7 ways to build slimmer/lighter (Linux) containers

The goal of this ticket is to present a few ways to obtain lighter container images. But why it’s so important to build and use lighter containers ?

Lighter containers means :

  • less disk space used to store the images
  • faster transfer (pull/push) of the images to/from the container registry,
  • faster build process of images and easier to update them (because it contains less components)
  • better security posture (less components, less vulnerabilities, smaller attack surface).

The hints that I will present could be sorted in two different categories: what to put into an image (to be lighter) and how to build an image (to be lighter).

What to put into your image

1. Use the lighter base image as possible

Choose the base image based of your needs of you application and try to use the minimal base image. If for example your application is Java based then choose as base image something like openjdk:19-slim-buster not a base image containing Java + other components that you don’t need. Following this approach is almost effortless but you will depend of the (base) image maintainer for any updates.

A better, but more difficult and more time consuming approach is to start from a bare minimal image like Alpine or Red Hat Universal Base Image 8 Minimal and install on top whatever components/packages you need. Following this approach will give you much more flexibility because you will be able to patch the needed components as the pace of their update; the drawback is that you have to spend some time creating the Dockerfile that builds the needed image.

2. Use multi-stage build

With multi-stage builds you can use multiple FROM statements in your Dockerfile. Each FROM instruction can use a different base, and each of them begins a new stage of the build. For a very good explanation of this feature you can see the Docker documentation.

The example given in the Docker documentation is around compiling a Go application into a stage and just copy the desired artifacts into another stage that will be used in the final image.

To illustrate the multi-stage build I will use as example Java 9 and the jlink tool that generates a custom Java runtime image that contains only the platform modules that are required for a given application:

FROM openjdk:11.0.14-jdk AS initial_jdk

# build a custom JRE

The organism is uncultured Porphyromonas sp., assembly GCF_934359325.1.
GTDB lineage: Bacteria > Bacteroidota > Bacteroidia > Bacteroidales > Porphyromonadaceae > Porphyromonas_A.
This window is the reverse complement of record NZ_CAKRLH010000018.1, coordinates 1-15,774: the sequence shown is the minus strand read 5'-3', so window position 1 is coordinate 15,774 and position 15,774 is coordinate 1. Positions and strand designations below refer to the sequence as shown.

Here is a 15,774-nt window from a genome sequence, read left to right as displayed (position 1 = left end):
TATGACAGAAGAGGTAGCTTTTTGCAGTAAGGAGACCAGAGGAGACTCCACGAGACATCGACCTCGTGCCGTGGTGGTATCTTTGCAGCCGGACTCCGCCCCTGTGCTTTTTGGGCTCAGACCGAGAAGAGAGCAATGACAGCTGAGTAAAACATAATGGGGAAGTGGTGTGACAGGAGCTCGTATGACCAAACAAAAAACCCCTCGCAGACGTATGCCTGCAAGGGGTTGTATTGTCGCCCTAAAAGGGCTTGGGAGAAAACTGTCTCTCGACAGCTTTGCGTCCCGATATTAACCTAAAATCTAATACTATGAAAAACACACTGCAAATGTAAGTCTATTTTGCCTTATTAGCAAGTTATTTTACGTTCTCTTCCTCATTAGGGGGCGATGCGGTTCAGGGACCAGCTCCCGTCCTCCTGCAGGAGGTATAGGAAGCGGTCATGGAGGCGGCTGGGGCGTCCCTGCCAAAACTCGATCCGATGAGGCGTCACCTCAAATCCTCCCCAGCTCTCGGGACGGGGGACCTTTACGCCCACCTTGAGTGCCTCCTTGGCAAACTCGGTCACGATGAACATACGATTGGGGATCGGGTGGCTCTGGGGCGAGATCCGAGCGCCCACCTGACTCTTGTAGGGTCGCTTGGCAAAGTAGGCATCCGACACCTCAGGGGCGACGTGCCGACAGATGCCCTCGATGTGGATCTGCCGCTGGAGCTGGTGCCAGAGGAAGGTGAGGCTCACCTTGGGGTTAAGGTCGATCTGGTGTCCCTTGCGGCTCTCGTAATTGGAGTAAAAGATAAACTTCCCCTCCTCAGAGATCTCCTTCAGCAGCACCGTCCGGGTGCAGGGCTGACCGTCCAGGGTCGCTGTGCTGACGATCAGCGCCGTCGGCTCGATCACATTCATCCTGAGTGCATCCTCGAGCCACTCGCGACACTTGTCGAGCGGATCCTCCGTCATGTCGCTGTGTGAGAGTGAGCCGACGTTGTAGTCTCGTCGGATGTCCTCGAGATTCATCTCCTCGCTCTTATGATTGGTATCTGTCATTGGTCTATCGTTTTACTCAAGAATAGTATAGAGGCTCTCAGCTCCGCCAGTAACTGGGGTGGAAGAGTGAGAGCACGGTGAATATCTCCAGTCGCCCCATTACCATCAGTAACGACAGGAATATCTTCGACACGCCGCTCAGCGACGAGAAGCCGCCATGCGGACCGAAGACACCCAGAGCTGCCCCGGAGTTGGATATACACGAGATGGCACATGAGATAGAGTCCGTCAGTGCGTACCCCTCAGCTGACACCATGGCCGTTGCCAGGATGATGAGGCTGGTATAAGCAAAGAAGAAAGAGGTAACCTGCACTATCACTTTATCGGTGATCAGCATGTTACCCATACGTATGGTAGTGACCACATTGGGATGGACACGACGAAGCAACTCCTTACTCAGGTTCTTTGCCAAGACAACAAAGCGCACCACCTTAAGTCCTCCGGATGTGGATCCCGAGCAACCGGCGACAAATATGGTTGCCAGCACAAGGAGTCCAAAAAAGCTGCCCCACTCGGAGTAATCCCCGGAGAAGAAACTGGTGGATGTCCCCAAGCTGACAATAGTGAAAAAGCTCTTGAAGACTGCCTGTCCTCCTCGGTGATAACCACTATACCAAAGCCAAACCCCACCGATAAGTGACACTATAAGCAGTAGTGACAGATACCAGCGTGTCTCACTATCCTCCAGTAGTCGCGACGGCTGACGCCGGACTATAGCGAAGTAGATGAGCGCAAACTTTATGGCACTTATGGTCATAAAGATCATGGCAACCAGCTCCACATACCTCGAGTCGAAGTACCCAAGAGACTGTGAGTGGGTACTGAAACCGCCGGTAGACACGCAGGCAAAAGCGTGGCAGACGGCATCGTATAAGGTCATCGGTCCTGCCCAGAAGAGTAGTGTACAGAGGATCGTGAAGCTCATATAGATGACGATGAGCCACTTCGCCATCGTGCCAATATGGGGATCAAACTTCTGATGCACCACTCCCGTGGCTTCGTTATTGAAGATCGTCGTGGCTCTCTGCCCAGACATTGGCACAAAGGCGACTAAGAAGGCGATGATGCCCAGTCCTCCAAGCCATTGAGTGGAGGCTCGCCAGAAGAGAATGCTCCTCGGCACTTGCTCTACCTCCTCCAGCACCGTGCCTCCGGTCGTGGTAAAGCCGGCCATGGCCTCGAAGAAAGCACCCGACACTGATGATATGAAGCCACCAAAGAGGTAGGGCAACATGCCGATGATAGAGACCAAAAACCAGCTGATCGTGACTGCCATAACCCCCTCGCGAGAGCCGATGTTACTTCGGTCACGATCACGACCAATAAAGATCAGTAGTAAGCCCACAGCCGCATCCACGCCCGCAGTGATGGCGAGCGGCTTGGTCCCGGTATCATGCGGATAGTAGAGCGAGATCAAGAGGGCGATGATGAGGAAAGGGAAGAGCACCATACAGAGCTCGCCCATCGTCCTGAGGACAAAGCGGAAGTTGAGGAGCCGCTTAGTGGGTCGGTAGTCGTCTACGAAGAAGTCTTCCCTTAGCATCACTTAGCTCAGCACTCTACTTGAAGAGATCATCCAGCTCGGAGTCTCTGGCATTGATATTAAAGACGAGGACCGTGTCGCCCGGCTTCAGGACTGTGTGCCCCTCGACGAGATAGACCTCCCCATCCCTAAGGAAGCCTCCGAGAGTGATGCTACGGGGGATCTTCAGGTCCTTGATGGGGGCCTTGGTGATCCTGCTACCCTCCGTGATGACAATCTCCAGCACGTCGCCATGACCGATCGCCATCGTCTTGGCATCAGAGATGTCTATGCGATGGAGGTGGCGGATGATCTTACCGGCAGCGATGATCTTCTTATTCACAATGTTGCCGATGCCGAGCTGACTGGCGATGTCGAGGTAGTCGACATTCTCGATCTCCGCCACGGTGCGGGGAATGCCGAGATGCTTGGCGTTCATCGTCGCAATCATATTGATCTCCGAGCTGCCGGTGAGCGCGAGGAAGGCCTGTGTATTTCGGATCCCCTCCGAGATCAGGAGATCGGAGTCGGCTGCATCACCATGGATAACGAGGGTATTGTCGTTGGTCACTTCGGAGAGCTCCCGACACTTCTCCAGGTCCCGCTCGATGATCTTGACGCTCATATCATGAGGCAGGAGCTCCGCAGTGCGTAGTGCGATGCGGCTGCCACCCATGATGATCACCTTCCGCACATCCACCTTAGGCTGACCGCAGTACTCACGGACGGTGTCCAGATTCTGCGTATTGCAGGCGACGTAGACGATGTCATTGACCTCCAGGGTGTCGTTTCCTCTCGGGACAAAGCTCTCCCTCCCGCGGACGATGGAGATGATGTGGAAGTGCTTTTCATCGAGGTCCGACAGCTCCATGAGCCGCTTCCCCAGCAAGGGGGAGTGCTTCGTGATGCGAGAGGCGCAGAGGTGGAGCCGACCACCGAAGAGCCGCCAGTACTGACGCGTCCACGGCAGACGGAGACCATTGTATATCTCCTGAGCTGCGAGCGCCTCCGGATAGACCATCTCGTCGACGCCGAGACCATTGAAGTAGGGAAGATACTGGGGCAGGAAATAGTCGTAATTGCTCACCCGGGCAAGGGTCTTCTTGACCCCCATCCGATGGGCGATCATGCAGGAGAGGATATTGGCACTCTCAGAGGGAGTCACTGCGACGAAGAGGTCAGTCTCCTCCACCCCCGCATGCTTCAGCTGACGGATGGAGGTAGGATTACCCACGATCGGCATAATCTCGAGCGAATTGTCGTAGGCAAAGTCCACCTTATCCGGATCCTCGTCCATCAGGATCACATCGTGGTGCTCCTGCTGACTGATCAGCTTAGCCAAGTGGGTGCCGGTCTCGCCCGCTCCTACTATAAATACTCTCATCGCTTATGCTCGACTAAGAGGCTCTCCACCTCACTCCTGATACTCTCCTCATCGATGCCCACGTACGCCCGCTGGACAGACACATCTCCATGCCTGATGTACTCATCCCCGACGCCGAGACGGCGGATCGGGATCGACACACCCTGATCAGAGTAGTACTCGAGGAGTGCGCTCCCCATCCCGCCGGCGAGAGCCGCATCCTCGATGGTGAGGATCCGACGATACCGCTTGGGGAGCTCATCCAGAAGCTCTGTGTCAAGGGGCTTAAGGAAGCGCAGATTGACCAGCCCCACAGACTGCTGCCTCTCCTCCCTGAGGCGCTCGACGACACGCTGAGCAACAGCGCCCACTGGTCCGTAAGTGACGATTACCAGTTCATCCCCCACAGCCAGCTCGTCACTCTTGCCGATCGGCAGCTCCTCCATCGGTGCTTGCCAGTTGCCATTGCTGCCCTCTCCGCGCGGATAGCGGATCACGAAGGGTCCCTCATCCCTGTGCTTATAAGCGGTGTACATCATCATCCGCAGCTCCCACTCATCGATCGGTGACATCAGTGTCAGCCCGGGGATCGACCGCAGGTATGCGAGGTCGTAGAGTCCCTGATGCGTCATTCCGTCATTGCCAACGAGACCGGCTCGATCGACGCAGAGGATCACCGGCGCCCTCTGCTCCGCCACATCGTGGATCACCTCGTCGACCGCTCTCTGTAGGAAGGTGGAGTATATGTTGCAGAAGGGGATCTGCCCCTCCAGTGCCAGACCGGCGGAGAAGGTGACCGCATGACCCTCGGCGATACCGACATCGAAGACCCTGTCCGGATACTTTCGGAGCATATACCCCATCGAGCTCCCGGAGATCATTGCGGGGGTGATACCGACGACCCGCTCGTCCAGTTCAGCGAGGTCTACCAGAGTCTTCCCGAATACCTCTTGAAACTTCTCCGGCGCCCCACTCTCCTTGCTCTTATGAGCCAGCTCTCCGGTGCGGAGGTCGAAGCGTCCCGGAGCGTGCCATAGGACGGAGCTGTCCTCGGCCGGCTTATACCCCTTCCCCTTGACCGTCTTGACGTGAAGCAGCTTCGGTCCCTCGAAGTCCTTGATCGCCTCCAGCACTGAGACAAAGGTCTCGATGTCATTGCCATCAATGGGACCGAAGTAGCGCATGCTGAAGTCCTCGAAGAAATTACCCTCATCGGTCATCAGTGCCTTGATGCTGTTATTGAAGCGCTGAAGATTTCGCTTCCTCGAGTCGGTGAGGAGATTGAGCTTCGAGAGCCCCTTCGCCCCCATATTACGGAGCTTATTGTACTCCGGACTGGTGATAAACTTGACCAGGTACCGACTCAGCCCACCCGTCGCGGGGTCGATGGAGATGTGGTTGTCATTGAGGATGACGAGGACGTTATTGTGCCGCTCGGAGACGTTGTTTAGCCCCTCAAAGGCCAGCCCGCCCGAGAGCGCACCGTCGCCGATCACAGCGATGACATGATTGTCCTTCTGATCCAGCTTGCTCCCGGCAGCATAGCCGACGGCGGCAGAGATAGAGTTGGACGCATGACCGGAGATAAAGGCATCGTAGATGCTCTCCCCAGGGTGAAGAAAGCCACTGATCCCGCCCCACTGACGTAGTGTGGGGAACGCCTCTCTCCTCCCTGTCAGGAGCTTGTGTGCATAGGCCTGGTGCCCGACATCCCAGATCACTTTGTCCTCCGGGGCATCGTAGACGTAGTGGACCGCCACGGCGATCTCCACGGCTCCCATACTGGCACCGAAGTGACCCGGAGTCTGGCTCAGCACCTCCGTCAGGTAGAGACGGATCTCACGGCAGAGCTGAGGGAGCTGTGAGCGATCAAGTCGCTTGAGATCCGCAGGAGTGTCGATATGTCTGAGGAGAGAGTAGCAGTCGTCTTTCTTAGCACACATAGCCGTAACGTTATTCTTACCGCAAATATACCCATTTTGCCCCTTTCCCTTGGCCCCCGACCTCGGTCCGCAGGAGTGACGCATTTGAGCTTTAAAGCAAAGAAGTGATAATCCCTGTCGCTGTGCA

RUN jlink --add-modules java.management,java.base,java.logging,java.naming,java.sql,java.xml \
 --output ./customJre/ --strip-debug --no-man-pages --no-header-files \
 --compress=2

# use as base image the ubi minimal
FROM registry.access.redhat.com/ubi8/ubi-minimal:8.5-230

# copy the custom JRE into the final image
COPY --from=initial_jdk ./customJre /opt/java/openjdk

ENV JAVA_HOME=/opt/java/openjdk \
    PATH="/opt/java/openjdk/bin:$PATH"

3. Deactivate the package manager cache

Different package managers are copying the installed dependencies also in cache folders so it’s not needed to re-download a dependency if is necessary to be re-installed. Obviously, in the case of containers the cache feature should be deactivated or the cache folders should be deleted after the dependencies installation.

A few examples of package managers and how to deactivate or delete the cache:

  • pip cache purge – Remove all items from the cache.
  • dnf clean – Performs cleanup of temporary files kept for repositories. This includes any such data left behind from disabled or removed repositories as well as for different distribution release versions.
  • microndnf clean
  • yum clean – Same definition as dnf clean

Here is an example of a Dockerfile with and without the usage of the cache clean:

#No dnf Clean
FROM registry.access.redhat.com/ubi8/ubi-minimal:8.5-230

RUN microdnf install fontconfig \
&& microdnf install libXtst
#With dnf clean
FROM registry.access.redhat.com/ubi8/ubi-minimal:8.5-230

RUN microdnf install fontconfig \
&& microdnf install libXtst \
&& microdnf clean all

And here are the size of the two images: